Earlier this week, Maia, Mara, and Rana were in Yard 1 while Lady was in Yard 2. Kat and Scott headed up to their house to eat lunch. As they left, Maia tried to walk between Rana and Mara. Everyone got a little loud and silly, but it calmed down as Kat and Scott left the area.
As Scott & Kat sat down to lunch, they started hearing some noises from the valley. Once they heard the sounds for the third time in about a minute, they decided to go down and check, although caregiver Shirlei was still at the barn. The girls were all fine when she saw them, Maia was heading towards Middle Road, and the other two were still by the square.
Kat arrived at Maia, who was by herself, happily walking down Middle Road. She gave her a look as if to say, “I don’t know what’s going on.” Around the corner, Scott discovered an anxious Rana & Mara, separated by a fence. It seems that in all of the commotion, they had accidentally gone into different yards and were surprised to find a fence between them.
Maia, Rana, and Mara had all left Yard 1 by the square. The square is a little area that connects Yard 1, 2, 4 & 5. Once you leave one by the square, if you go straight, you’re in Yard 5; and if you go slightly to the right, you are in Yard 4. Two steps are all it takes, and you’re in a different yard. Our best guess is that one followed the vocalizations of the other, but chose the wrong side of the 4/5 fence. Rana ended up in Yard 5, and Mara was in Yard 4.
It’s worth noting that most captive elephants don’t have the degree of problem-solving capabilities their wild counterparts do, especially when they first arrive at the sanctuary. It’s not that they aren’t as intelligent. In captivity, they rarely encounter challenges that require them to have to think much. Lack of variation, choice, and different results allow that part of their brain to go somewhat unused. It is one of the first changes we see in them after they arrive.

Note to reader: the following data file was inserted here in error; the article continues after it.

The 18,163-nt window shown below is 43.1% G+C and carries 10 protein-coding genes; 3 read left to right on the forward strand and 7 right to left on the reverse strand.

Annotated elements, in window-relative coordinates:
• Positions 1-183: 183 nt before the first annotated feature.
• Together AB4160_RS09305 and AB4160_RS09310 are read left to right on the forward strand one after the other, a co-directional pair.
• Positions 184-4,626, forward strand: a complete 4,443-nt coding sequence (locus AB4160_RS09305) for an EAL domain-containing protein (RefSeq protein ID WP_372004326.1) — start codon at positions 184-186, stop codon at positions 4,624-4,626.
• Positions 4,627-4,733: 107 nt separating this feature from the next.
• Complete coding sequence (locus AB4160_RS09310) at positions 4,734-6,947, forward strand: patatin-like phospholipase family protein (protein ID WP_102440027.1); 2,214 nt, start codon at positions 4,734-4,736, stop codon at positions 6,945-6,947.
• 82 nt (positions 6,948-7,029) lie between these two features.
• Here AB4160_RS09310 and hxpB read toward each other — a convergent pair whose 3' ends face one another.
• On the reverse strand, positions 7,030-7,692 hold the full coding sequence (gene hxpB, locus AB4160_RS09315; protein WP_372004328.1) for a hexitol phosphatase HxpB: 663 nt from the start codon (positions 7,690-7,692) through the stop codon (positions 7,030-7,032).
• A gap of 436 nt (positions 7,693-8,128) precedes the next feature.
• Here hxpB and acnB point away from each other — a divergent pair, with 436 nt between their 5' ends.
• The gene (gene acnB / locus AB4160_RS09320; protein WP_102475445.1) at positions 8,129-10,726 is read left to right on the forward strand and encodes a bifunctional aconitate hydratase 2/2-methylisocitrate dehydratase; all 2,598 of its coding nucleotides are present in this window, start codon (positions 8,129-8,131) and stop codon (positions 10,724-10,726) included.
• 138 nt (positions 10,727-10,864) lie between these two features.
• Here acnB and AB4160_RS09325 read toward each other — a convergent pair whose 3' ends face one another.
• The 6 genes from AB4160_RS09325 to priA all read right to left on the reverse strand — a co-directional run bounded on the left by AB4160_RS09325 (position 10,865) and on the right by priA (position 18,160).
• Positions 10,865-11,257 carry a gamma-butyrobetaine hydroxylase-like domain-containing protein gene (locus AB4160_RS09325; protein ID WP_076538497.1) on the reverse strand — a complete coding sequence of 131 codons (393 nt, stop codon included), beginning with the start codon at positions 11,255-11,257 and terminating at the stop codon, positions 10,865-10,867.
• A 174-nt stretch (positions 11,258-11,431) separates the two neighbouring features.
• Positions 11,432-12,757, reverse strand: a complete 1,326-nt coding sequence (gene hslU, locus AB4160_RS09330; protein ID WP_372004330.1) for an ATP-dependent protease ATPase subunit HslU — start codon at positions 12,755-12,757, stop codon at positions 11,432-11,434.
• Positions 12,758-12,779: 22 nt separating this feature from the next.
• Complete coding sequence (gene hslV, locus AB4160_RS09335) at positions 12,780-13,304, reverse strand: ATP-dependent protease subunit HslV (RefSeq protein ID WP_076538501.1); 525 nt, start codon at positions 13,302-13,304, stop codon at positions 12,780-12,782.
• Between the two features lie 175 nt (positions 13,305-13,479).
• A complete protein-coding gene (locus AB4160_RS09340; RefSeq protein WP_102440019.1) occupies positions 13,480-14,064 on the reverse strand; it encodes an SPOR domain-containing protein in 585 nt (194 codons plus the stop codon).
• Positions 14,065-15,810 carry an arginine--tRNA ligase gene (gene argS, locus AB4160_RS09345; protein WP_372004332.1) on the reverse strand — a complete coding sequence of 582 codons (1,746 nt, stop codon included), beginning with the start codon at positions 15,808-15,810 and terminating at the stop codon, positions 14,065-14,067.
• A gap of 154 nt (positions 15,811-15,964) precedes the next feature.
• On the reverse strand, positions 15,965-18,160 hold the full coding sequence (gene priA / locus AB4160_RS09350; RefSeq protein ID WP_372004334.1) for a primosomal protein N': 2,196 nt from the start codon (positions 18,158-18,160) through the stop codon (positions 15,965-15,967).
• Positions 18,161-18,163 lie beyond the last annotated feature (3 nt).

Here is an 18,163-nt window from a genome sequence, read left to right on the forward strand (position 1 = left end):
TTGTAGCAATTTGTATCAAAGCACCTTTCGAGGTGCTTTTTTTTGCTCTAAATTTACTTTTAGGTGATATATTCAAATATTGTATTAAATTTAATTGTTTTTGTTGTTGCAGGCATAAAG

It appears that once Rana and Mara found themselves in different yards, their first reaction was to express their emotions vocally. They comforted each other by staying close. While it didn’t directly solve the problem, it did indirectly- since it brought their humans running to help.
The girls weren’t very far from the gate, so the fastest way to solve the problem was to have someone follow them back a little way and through the gate. Rana was the best choice since she’s more motivated by food than Mara, at least when it comes to walking away from her friend. With a few bananas, Rana started to follow straight away, which caused Mara to follow along as well. Once they started moving, it just took a few seconds for them to “reunite.” Although their separation time was probably about 5 minutes, and they were touching for most of that time, getting back together was reason enough to celebrate.
Here’s a short video – Mara is doing most of the vocalizing. In the first clip, Mara is on this side of the fence, and Rana is on the other (while Scott waited for banana arrival). In the second video, Rana is already in the Yard, and Mara walks through the gate.